Carry It AlongWhether you’re driving or striking out for an extended hike, there are a few items that could be the difference between suffering from exposure and survival in case of emergency. These include, but aren’t limited to:
- Water: keep some in bottles in your car or a canteen with a treatment kit with your camping gear.
- Tinder: matches and an old pill bottle stuffed with dryer lint and sealed in a plastic baggie can be a literal lifesaver.
- Car Hat: if you live in a very cold climate, keep a blanket, extra pair of gloves, and a warm hat in your trunk.
- Flairs: again, this works best for car-kits, but in case of emergency, a road flair can provide a guide for any help that may be in the area.
- Snacks: a few vacuum-sealed snacks never hurt, especially if you’re stranded.
- Cold climate sleeping bag
- Survival knife
- Nesting pots
- First Aid Kit
Skills for HikersAlong with water, food, and dry tinder, being able to keep your wits about you in the colder climates can save fingers and toes, as well as your life. Be aware of the first signs of frostbite—pinch your fingers and toes to determine nerve activity. Travel specialists from BCMI Mgmt, who encounter many hikers and mountaineers venturing out into the chilly outdoors, recommend always dressing in layers. Start these layers with a lightweight polyester shirt and build outwards, adding sweaters and jackets as needed. Wool will keep you warm, even if it gets wet, but there are a number of other, lightweight synthetic fibers that can be good to carry along, too. Other skills can be life-saving, such as:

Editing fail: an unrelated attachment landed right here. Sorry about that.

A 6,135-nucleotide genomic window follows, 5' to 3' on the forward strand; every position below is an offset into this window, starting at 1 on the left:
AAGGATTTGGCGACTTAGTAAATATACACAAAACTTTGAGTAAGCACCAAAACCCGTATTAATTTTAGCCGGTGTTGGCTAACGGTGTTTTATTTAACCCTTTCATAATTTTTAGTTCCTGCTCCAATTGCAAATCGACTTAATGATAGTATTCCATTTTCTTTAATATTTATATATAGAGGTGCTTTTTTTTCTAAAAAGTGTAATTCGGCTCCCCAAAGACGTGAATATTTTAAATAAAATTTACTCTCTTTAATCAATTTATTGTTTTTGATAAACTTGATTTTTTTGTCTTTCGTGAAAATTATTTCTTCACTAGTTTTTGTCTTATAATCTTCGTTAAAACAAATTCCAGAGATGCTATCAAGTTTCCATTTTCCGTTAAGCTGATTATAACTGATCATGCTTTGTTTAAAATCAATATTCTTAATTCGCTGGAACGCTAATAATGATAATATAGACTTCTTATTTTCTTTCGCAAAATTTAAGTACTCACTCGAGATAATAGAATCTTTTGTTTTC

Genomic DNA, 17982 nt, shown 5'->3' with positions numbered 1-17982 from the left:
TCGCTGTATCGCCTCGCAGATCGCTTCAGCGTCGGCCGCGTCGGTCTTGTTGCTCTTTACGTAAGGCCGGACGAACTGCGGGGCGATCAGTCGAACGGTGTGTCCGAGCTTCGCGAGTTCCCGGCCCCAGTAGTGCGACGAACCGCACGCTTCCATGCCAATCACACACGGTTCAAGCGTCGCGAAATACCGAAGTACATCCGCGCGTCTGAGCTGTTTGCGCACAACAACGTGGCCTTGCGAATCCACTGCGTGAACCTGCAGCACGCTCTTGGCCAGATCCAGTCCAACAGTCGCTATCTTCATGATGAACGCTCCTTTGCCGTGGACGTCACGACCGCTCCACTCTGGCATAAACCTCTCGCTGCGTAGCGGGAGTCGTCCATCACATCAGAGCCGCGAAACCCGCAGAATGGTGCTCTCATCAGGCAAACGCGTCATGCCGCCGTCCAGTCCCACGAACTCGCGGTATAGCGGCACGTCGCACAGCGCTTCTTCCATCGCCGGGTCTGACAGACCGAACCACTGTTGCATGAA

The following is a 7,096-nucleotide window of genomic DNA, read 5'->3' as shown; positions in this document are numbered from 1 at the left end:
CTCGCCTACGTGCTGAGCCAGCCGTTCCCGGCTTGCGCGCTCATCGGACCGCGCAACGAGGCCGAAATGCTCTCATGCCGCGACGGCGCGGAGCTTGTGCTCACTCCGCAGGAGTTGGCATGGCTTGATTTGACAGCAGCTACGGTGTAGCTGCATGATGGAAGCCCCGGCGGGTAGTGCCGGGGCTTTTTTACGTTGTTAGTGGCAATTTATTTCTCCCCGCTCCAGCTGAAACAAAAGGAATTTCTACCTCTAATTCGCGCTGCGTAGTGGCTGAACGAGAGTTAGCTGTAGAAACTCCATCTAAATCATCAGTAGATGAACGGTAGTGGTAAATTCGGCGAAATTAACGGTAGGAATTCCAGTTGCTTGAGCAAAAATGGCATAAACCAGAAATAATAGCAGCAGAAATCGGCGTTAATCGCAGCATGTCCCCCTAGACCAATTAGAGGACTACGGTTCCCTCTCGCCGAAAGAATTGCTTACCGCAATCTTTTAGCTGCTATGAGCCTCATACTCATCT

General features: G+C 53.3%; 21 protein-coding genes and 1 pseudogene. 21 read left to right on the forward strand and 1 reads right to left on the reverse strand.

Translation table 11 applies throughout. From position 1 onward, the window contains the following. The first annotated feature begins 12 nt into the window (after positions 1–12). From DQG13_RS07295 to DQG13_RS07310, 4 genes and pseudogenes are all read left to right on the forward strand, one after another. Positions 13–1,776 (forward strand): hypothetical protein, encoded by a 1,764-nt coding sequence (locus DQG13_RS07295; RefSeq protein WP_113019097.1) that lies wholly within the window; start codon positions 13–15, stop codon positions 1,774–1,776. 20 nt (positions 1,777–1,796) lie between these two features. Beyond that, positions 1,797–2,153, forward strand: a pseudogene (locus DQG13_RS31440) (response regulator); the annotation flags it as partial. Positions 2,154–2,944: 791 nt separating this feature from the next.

- Fire-building skills
- Map-reading and interpretation
- Building a pine-bough mattress
- Seeking camp sites exposed to sunlight
- Water purification skills
- Shelter-building skills
- Knowledge of hypothermia signs
While you may never be stranded, knowing how to fend for yourself can also enhance intentional cold-climate camping. By educating yourself on traveling lightly while carrying what you’ll need, you can go farther and derive even more enjoyment from your time in nature. It always pays to be informed and prepared, especially in harsh environments where anything can happen.
Emma is a freelance writer living in Boston. When she manages to tear herself away from the computer, she enjoys baking, rock climbing, and film noir.